Cerebral atrophy or brain atrophy refers to the progressive loss of brain cells, called neurons, leading to decreased brain size. This phenomenon can occur to the entire brain or be focused on a singular part. The most troubling issue with cerebral atrophy is the potential for it to affect brain function, as the location of lost brain cells will potentially lead to neurological side effects.
Refers to cerebral atrophy that is restricted to a localized area of the brain, often causing damage to the affected area. Atrophy of a particular region of the brain can lead to motor, sensory, or cognitive dysfunction, depending on the region of the brain affected.
Also known as complete or total cerebral atrophy, this type of cerebral atrophy is characterized by shrinkage of total brain size. This means that the loss of brain cells is not restricted to a single region but to the entire brain as a whole. It is believed that voluntary functions and conscious thought are more likely to be affected with generalized atrophy of the brain.
It has been documented that normal aging causes the brain to shrink by an average of 1.9 percent every 10 years, beginning in young adulthood and becoming more prominent in your sixties. After the age of 60, it has been reported that individuals lose about half a percent to one percent of brain volume every year. This is believed to be the result of the number of brain cells naturally declining with age. Some areas of the brain are affected by this generalized form of brain atrophy more than others, like the hippocampus, which is involved in memory. However, a person’s cognitive function is often not affected.
Brain disorders such as Alzheimer’s disease, Huntington’s disease, corticobasal degeneration, posterior cortical atrophy, multiple system atrophy, and progressive supranuclear palsy can cause significant cerebral atrophy. Often times, these conditions may begin as focal atrophy and then progress to a more generalized form, with some cases leading to the patient’s death.
Brain injury caused by stroke or trauma often leads to the obstruction of blood flow to the brain, starving it of vital oxygen and nutrients. This leads to brain cell death and subsequent brain atrophy. If not treated in a timely fashion, the possibility of cognitive deficits or even death is very likely.
Also read: What causes blood clots in the brain?
Not having sufficient amounts of vitamin B12 in the diet can lead to significant brain atrophy over time. A study done by the University of Oxford found that healthy volunteers with normal levels of B12 had more volume loss compared to other healthy volunteers with higher levels of the vitamins in their system. Vitamin B12 deficiency is one of the few preventable and reversible causes of cerebral atrophy.
Drinking more than 14 drinks per week has been linked to significant brain shrinkage, according to a study conducted by the John Hopkins Bloomberg Public School of Health. Additionally, the more you drink, the greater brain volume loss per year. Women were seen to be affected by this result the most, despite drinking less per week than men.
Interestingly, one study found that light to moderate amounts of alcohol may actually reduce the risk of dementia, of which cerebral atrophy is a significant contributor. In particular, wine was seen to be potentially beneficial for brain aging. However, more research is still needed.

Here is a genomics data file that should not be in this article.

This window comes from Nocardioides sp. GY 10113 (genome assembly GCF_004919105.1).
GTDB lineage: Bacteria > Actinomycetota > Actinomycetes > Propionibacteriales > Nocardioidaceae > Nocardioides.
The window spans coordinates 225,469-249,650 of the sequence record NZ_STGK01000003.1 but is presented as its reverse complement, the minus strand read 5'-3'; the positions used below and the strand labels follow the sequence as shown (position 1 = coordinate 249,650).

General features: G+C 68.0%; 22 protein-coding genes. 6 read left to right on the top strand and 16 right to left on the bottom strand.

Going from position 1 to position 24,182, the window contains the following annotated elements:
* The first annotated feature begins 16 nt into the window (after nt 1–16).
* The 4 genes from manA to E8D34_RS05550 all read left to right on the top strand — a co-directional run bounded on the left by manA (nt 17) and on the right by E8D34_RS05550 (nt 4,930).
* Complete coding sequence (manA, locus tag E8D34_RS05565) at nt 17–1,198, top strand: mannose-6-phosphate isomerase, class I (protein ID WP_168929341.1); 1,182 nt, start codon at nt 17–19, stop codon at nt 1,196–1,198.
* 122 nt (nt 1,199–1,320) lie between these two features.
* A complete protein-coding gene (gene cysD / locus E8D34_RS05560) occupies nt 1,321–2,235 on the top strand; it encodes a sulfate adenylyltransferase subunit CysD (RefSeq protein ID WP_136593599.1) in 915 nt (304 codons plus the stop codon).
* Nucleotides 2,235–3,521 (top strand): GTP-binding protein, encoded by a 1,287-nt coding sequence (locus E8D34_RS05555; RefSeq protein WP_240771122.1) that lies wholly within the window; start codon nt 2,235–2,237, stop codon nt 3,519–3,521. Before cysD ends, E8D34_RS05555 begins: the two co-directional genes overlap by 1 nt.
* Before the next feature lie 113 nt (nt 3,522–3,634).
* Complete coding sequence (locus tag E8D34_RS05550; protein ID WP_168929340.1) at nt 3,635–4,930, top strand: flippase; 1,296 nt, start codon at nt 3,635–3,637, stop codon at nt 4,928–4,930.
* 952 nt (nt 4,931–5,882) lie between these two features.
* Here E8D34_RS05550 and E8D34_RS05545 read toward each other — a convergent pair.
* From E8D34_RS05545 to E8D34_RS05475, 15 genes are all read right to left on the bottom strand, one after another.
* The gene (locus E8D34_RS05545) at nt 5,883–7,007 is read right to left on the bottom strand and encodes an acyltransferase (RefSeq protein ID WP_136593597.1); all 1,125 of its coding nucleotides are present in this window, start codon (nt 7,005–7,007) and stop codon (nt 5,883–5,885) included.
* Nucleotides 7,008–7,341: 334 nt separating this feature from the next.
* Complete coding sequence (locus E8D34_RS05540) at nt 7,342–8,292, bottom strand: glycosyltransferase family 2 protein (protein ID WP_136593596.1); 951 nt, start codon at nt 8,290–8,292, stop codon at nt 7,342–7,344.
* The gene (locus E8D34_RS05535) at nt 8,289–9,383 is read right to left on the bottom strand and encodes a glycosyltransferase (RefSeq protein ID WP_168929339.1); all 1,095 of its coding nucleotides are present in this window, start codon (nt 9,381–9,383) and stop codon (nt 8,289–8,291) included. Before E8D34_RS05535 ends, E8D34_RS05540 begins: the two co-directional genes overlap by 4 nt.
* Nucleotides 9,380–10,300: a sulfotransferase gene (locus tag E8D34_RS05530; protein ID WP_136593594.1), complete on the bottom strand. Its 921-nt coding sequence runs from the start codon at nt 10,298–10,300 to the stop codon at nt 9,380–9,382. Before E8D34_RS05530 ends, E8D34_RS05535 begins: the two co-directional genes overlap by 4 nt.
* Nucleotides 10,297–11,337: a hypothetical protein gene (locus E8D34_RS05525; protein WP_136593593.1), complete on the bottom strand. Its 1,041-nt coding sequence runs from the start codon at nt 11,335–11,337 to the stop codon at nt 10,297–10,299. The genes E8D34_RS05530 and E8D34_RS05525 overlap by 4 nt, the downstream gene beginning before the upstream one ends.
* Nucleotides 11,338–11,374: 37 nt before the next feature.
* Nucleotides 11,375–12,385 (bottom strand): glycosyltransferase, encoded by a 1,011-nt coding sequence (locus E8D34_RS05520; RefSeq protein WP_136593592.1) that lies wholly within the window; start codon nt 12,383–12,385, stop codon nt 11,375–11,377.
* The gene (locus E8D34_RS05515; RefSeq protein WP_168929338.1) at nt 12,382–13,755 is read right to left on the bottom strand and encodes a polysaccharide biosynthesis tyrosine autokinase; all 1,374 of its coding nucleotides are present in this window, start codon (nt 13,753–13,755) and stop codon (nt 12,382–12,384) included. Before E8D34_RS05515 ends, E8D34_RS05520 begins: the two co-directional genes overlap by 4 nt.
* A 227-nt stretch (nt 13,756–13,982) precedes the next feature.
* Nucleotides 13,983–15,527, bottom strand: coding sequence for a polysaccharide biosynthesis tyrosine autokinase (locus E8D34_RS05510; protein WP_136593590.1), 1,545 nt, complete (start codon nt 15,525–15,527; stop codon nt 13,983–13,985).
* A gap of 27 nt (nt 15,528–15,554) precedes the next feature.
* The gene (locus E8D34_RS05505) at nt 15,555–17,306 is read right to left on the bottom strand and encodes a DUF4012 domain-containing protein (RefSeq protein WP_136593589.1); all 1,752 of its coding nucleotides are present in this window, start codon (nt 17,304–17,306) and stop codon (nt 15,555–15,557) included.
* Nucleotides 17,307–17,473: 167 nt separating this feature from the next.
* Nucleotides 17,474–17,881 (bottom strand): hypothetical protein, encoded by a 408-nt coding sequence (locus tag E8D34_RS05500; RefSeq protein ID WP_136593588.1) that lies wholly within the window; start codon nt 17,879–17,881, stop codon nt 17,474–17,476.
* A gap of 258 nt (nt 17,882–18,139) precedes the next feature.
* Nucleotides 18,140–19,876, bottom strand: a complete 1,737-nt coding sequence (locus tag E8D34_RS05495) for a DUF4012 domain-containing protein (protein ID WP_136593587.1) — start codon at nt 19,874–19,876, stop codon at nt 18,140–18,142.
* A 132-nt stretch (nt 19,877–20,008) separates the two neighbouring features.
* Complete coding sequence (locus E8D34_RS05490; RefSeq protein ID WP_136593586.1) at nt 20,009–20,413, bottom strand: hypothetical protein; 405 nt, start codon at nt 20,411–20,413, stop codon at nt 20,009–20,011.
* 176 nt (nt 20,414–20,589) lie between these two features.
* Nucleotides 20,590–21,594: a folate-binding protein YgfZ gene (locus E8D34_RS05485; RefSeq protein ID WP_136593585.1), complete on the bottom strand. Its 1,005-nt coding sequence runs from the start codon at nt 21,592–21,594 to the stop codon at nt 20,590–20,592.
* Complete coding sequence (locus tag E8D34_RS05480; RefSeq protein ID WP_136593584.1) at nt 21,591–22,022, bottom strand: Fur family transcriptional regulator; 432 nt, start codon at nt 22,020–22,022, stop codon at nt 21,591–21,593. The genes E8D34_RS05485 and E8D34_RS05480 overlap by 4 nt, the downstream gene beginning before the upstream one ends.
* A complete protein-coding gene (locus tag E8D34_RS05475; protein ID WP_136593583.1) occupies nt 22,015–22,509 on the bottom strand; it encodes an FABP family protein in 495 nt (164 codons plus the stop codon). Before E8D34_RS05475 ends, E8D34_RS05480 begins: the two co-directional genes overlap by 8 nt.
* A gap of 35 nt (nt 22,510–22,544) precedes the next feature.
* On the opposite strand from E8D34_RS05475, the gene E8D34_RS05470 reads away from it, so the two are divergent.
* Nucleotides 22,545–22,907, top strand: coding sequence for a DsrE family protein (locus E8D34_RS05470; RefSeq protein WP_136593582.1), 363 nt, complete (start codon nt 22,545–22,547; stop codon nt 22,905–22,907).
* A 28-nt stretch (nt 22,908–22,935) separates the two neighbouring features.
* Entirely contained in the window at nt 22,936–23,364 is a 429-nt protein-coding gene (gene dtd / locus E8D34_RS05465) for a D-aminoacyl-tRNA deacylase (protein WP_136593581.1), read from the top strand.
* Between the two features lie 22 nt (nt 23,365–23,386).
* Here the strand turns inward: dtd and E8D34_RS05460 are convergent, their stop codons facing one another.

Also read: How long does alcohol stay in your system?
While having generalized cerebral atrophy will affect the entire brain size as a whole, there are several instances where certain parts of the brain may be affected more significantly than others. In Alzheimer’s disease, the most common cause of dementia, the hippocampus and the cortex are two areas especially affected. These regions of the brain are responsible for forming new memories and helping us think, plan, and remember, respectively.
Another form of dementia called frontotemporal dementia is known for affecting the frontal and temporal lobes of the brain more significantly. These regions of the brain are known for being responsible for personality and behavior, which succumbs to atrophy as the condition progresses.
In cases of vascular dementia, the location of injury on the brain will determine what regions of the brain are affected. This will not only lead to neurological deficits but also cerebral atrophy.
The only way to determine the size of the brain is to take an image of it. Medical professionals achieve this using several advanced imaging techniques, which include:
MRI is considered the most sensitive test and is the preferred method for detecting focal atrophic changes. Other characteristic features of cerebral atrophy include prominent cerebral sulci (cortical atrophy) and ventriculomegaly (central atrophy) without bulging of the third ventricular recesses. Additionally, specific conditions affecting the brain will present with their own unique areas of cerebral atrophy.
Unfortunately, there is no treatment or cure for cerebral atrophy, with the majority of treatments focused on resolving presenting symptoms and possibly treating the underlying cause. Additionally, conditions that result in dementia do not have any truly effective measures of treatment, with only management of symptoms and support being the options currently available.
The following are some treatments utilized for cerebral atrophy treatment:
Cerebral atrophy is not usually preventable, however, there are some things you can do to reduce your risk. These include:
The level of brain functioning is directly related to the area of the brain affected by cerebral atrophy. In the majority of cases of focal atrophy, fatal outcomes are not particularly common but can still cause impairment of normal functioning. Cerebral atrophy outcomes will generally vary from person to person, with advanced stages often leading to complete dementia.